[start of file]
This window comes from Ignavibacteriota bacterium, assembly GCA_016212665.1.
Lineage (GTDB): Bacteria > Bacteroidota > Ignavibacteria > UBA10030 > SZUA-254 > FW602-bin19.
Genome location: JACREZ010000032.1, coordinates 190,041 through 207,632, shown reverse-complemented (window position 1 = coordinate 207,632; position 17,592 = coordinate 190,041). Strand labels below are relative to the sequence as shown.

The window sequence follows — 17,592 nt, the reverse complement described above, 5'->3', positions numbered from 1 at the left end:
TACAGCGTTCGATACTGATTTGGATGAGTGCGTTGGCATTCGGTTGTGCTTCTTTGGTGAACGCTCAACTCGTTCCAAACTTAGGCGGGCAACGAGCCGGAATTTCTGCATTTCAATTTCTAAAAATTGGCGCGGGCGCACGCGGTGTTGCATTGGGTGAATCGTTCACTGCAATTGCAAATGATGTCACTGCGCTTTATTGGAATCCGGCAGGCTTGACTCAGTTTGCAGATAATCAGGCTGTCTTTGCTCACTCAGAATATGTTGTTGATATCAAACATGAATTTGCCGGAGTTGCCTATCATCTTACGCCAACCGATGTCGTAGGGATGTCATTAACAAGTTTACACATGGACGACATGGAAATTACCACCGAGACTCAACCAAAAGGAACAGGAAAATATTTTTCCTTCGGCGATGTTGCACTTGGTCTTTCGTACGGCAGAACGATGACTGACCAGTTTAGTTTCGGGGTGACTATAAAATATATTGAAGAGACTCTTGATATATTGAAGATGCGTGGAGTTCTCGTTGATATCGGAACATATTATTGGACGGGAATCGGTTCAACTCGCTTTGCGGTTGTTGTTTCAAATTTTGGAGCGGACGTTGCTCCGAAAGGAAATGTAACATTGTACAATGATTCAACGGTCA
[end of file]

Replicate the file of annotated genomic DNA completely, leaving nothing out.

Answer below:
This window comes from Ignavibacteriota bacterium, assembly GCA_016212665.1.
Lineage (GTDB): Bacteria > Bacteroidota > Ignavibacteria > UBA10030 > SZUA-254 > FW602-bin19.
Genome location: JACREZ010000032.1, coordinates 190,041 through 207,632, shown reverse-complemented (window position 1 = coordinate 207,632; position 17,592 = coordinate 190,041). Strand labels below are relative to the sequence as shown.

The window sequence follows — 17,592 nt, the reverse complement described above, 5'->3', positions numbered from 1 at the left end:
TACAGCGTTCGATACTGATTTGGATGAGTGCGTTGGCATTCGGTTGTGCTTCTTTGGTGAACGCTCAACTCGTTCCAAACTTAGGCGGGCAACGAGCCGGAATTTCTGCATTTCAATTTCTAAAAATTGGCGCGGGCGCACGCGGTGTTGCATTGGGTGAATCGTTCACTGCAATTGCAAATGATGTCACTGCGCTTTATTGGAATCCGGCAGGCTTGACTCAGTTTGCAGATAATCAGGCTGTCTTTGCTCACTCAGAATATGTTGTTGATATCAAACATGAATTTGCCGGAGTTGCCTATCATCTTACGCCAACCGATGTCGTAGGGATGTCATTAACAAGTTTACACATGGACGACATGGAAATTACCACCGAGACTCAACCAAAAGGAACAGGAAAATATTTTTCCTTCGGCGATGTTGCACTTGGTCTTTCGTACGGCAGAACGATGACTGACCAGTTTAGTTTCGGGGTGACTATAAAATATATTGAAGAGACTCTTGATATATTGAAGATGCGTGGAGTTCTCGTTGATATCGGAACATATTATTGGACGGGAATCGGTTCAACTCGCTTTGCGGTTGTTGTTTCAAATTTTGGAGCGGACGTTGCTCCGAAAGGAAATGTAACATTGTACAATGATTCAACGGTCA